Object Packs are libraries containing a large number of image objects made by a professional designer. We regularly publish new objects packs that you can download on Internet. To create your icons, you just have to assemble basic objects together. See below examples of icons made using the Glossy Objects pack:



To get more information on Image Objects and Packs, we recommend you to read these topics:

To follow this tutorial, you need to have the "Glossy Buttons" object pack installed in the librarian. Search the Librarian for the folder "Objects\Pack 1 - Glossy Buttons"). This pack is included in Axialis IconWorkshop 6.0 or more. If you can't find the folder, download the "Glossy Buttons" pack from Internet.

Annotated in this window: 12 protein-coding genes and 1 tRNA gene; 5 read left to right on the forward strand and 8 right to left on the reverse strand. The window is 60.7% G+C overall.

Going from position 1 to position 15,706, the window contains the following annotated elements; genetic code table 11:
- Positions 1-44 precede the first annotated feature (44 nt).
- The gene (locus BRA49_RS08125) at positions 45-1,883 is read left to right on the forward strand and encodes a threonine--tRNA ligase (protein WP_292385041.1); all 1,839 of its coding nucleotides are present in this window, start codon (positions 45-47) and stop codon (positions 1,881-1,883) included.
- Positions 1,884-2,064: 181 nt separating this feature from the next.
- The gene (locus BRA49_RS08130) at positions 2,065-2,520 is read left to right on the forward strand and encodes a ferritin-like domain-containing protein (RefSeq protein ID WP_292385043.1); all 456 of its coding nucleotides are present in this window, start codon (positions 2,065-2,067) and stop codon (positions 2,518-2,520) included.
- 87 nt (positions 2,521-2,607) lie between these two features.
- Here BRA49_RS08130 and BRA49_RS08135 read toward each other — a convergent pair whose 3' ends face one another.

Defining, Creating the Icon Project

Before using the image objects, we need to create a new icon project. An icon contains several image formats (see "What's an Icon?") so we need to define all these formats before going on.

We'll create an icon compatible with Windows Vistań (256x256 format), Windows« XP; (48x48, 32x32, 24x24 and 16x16 formats) and Dock Bar applications (128x128 format). To simplify the project, we won't add indexed color formats (256, 16 colors). Using the objects we'll make a "Glossy Earth" icon with bottom shadow. The resulting icon will look like this:

The largest image format is 256x256 XP (ie RGB with alpha channel). To get the best results, we'll start the project with this new format and work with it to assemble the objects. When finished, we'll create all the other formats using this 256x256 format as template. Let's create our new icon project:

1. Launch Axialis IconWorkshop™. Choose File/New/Windows« Icon Project or press Ctrl+W. A dialog box opens: